During the workshop Automated Reasoning with Legal Entities (AuReLeE) you will participate in a series of lectures by international researchers in the areas of computational logic, automated reasoning and legal informatics with the aim to investigate effective and general means for the automation of normative reasoning processes based on legal knowledge bases. (More information on: https://aurelee.net/)
Automated reasoning systems are symbolic AI systems for autonomously assessing the correctness of formally specified information. Such tools are provided by the user with the information to be assessed in some textual representation, and subsequently search for a formal justification of a given claim without additional guidance from the outside. Application areas include computer-assisted mathematics, knowledge discovery and processing, computer linguistics, semantic web, and software and hardware verification. As an example of such systems, so-called SAT and SMT solvers are highly successful in both research and industry, and became standard tools for various software and hardware production chains.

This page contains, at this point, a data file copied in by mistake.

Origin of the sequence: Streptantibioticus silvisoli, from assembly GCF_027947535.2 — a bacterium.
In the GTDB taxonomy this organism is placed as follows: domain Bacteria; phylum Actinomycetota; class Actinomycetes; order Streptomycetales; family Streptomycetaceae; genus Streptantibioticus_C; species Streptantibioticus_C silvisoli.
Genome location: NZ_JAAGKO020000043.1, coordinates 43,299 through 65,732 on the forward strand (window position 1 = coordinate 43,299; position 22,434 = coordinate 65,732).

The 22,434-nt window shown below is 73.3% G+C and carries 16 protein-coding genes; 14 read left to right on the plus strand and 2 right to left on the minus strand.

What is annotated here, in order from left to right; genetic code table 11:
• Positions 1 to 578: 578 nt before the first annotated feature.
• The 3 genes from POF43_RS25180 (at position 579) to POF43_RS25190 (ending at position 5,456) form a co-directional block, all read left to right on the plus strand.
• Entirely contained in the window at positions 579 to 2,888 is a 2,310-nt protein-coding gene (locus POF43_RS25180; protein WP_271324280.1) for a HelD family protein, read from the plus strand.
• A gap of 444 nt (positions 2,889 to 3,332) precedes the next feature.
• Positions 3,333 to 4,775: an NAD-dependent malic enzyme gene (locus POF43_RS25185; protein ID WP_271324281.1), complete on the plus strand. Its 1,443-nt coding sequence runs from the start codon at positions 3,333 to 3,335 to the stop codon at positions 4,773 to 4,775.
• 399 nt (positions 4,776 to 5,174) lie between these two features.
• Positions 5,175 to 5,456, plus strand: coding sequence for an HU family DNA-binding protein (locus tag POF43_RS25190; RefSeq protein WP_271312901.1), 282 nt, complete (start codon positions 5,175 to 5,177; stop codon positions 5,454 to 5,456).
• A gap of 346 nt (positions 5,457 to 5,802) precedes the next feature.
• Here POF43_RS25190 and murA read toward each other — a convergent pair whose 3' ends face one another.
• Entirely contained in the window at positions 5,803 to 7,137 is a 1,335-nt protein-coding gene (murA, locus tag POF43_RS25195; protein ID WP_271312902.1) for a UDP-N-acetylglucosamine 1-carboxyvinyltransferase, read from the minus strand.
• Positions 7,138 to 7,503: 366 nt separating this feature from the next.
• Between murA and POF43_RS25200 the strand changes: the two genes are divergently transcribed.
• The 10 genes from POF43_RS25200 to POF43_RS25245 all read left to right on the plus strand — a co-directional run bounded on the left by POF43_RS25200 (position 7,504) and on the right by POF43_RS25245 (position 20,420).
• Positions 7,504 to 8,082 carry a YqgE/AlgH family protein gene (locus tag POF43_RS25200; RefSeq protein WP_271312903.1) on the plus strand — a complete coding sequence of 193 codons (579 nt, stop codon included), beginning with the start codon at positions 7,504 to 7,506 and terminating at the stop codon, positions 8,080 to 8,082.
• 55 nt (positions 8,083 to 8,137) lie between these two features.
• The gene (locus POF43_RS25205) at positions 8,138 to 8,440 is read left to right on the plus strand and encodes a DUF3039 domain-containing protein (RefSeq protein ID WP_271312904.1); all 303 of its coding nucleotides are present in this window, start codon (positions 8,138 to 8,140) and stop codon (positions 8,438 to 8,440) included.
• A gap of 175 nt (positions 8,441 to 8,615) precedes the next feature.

In legal informatics, computer systems are used for assisting professionals and public regulators for, e.g., structuring and assessing normative contents, and for improved search in large knowledge bases. In legal reasoning, a sub-field of legal informatics, a current challenge is to design and implement reasoning technology for assisting legal drafting, for conducting (semi-)automated compliance checks, and further practically relevant applications. Usually, a first step in this process is the formalization of normative structures in knowledge bases. However, the practical utilization of these valuable knowledge bases is then often quite limited. This is, to a large extent, due to the lack of suitable computational methods that would allow the assessment and mechanized utilization of the normative information compiled by these knowledge bases.
The workshop will take place on
Monday 18 July to Friday 22 July - Campus Belval, MNO building, room 1.040.
Participation is open to anybody interested in the topics surrounding the project,
i.e., including computational logic, normative reasoning, legal reasoning, automated
theorem proving, software system standardization and development, AI & Law, KR, rule
languages, and more. Feel free to forward this information to anybody that might be interested